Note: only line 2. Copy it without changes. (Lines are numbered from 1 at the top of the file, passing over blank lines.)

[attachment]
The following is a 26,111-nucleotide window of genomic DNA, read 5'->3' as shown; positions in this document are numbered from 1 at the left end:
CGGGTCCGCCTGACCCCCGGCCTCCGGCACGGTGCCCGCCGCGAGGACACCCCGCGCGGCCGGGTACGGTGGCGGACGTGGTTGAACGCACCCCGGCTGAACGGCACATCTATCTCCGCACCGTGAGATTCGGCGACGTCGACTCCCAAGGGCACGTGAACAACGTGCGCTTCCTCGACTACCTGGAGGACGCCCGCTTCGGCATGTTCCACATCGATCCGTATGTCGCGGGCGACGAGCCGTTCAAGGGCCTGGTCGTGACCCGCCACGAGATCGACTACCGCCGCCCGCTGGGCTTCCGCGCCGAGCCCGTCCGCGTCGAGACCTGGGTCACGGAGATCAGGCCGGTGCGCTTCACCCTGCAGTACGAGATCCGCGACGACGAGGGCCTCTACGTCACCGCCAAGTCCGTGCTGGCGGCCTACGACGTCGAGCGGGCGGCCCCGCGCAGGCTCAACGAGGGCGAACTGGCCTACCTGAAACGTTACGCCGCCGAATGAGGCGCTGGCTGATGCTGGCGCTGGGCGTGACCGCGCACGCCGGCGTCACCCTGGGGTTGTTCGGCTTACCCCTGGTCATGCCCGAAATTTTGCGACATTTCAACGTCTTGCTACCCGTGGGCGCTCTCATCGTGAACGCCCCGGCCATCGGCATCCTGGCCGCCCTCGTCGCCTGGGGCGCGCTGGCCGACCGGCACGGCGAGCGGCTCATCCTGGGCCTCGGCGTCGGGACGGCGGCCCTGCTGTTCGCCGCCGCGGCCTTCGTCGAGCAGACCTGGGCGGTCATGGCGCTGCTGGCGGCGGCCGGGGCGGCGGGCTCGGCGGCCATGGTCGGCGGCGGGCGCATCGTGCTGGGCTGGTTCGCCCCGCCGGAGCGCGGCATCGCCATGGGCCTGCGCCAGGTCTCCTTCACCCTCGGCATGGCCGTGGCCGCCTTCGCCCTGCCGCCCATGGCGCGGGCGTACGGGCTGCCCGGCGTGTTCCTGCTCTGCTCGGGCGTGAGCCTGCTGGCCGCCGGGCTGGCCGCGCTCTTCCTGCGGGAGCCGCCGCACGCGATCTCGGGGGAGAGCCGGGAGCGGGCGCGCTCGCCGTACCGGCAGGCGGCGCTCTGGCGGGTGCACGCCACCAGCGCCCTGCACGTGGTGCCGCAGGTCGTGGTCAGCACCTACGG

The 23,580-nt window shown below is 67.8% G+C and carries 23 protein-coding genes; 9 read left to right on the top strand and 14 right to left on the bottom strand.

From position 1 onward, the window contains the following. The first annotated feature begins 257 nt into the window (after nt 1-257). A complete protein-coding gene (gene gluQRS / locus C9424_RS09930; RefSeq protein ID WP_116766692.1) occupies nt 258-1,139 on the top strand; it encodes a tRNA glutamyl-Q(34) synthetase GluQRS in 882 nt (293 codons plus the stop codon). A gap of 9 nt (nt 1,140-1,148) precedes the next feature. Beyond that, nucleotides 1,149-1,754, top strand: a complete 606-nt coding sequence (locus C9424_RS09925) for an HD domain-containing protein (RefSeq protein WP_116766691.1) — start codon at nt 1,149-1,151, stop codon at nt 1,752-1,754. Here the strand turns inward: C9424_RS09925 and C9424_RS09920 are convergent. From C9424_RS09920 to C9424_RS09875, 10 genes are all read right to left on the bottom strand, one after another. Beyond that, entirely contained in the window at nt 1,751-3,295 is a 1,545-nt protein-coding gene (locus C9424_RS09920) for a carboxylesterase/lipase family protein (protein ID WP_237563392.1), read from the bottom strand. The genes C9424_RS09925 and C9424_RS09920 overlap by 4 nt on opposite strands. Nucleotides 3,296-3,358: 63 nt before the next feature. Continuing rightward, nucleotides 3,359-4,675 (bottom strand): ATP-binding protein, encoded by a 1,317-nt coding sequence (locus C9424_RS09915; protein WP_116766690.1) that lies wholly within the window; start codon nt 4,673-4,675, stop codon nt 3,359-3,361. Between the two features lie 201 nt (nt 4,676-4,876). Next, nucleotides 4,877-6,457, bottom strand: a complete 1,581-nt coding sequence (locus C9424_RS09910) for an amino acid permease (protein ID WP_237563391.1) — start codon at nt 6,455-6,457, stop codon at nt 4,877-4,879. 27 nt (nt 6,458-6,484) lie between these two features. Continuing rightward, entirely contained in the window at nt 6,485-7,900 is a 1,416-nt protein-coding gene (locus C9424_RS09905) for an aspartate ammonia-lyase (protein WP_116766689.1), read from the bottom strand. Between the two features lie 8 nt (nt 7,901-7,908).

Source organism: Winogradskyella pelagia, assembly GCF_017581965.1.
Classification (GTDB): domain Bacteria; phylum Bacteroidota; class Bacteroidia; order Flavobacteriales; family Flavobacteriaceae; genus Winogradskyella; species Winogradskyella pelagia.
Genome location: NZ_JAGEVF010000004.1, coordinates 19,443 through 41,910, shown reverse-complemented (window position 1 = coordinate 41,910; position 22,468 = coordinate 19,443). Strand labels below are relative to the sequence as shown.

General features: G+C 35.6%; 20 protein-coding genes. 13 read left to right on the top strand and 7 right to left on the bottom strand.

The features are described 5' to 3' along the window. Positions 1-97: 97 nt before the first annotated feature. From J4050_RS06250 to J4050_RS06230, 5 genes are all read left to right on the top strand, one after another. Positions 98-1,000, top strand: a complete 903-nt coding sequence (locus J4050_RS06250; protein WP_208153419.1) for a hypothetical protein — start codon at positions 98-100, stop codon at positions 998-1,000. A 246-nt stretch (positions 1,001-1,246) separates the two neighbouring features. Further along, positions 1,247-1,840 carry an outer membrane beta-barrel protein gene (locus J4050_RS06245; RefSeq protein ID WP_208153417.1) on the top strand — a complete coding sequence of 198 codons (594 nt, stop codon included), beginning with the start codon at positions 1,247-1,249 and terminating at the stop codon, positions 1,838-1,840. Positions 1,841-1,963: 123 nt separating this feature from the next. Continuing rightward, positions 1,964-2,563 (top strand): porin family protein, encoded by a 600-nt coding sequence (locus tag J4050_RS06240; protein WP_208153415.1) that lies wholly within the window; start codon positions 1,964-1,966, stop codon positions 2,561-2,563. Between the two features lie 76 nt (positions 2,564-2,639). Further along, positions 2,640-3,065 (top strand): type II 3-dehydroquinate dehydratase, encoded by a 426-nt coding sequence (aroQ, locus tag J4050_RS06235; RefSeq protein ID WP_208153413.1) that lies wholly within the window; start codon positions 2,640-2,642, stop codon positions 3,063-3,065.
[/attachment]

CGGGTCCGCCTGACCCCCGGCCTCCGGCACGGTGCCCGCCGCGAGGACACCCCGCGCGGCCGGGTACGGTGGCGGACGTGGTTGAACGCACCCCGGCTGAACGGCACATCTATCTCCGCACCGTGAGATTCGGCGACGTCGACTCCCAAGGGCACGTGAACAACGTGCGCTTCCTCGACTACCTGGAGGACGCCCGCTTCGGCATGTTCCACATCGATCCGTATGTCGCGGGCGACGAGCCGTTCAAGGGCCTGGTCGTGACCCGCCACGAGATCGACTACCGCCGCCCGCTGGGCTTCCGCGCCGAGCCCGTCCGCGTCGAGACCTGGGTCACGGAGATCAGGCCGGTGCGCTTCACCCTGCAGTACGAGATCCGCGACGACGAGGGCCTCTACGTCACCGCCAAGTCCGTGCTGGCGGCCTACGACGTCGAGCGGGCGGCCCCGCGCAGGCTCAACGAGGGCGAACTGGCCTACCTGAAACGTTACGCCGCCGAATGAGGCGCTGGCTGATGCTGGCGCTGGGCGTGACCGCGCACGCCGGCGTCACCCTGGGGTTGTTCGGCTTACCCCTGGTCATGCCCGAAATTTTGCGACATTTCAACGTCTTGCTACCCGTGGGCGCTCTCATCGTGAACGCCCCGGCCATCGGCATCCTGGCCGCCCTCGTCGCCTGGGGCGCGCTGGCCGACCGGCACGGCGAGCGGCTCATCCTGGGCCTCGGCGTCGGGACGGCGGCCCTGCTGTTCGCCGCCGCGGCCTTCGTCGAGCAGACCTGGGCGGTCATGGCGCTGCTGGCGGCGGCCGGGGCGGCGGGCTCGGCGGCCATGGTCGGCGGCGGGCGCATCGTGCTGGGCTGGTTCGCCCCGCCGGAGCGCGGCATCGCCATGGGCCTGCGCCAGGTCTCCTTCACCCTCGGCATGGCCGTGGCCGCCTTCGCCCTGCCGCCCATGGCGCGGGCGTACGGGCTGCCCGGCGTGTTCCTGCTCTGCTCGGGCGTGAGCCTGCTGGCCGCCGGGCTGGCCGCGCTCTTCCTGCGGGAGCCGCCGCACGCGATCTCGGGGGAGAGCCGGGAGCGGGCGCGCTCGCCGTACCGGCAGGCGGCGCTCTGGCGGGTGCACGCCACCAGCGCCCTGCACGTGGTGCCGCAGGTCGTGGTCAGCACCTACGG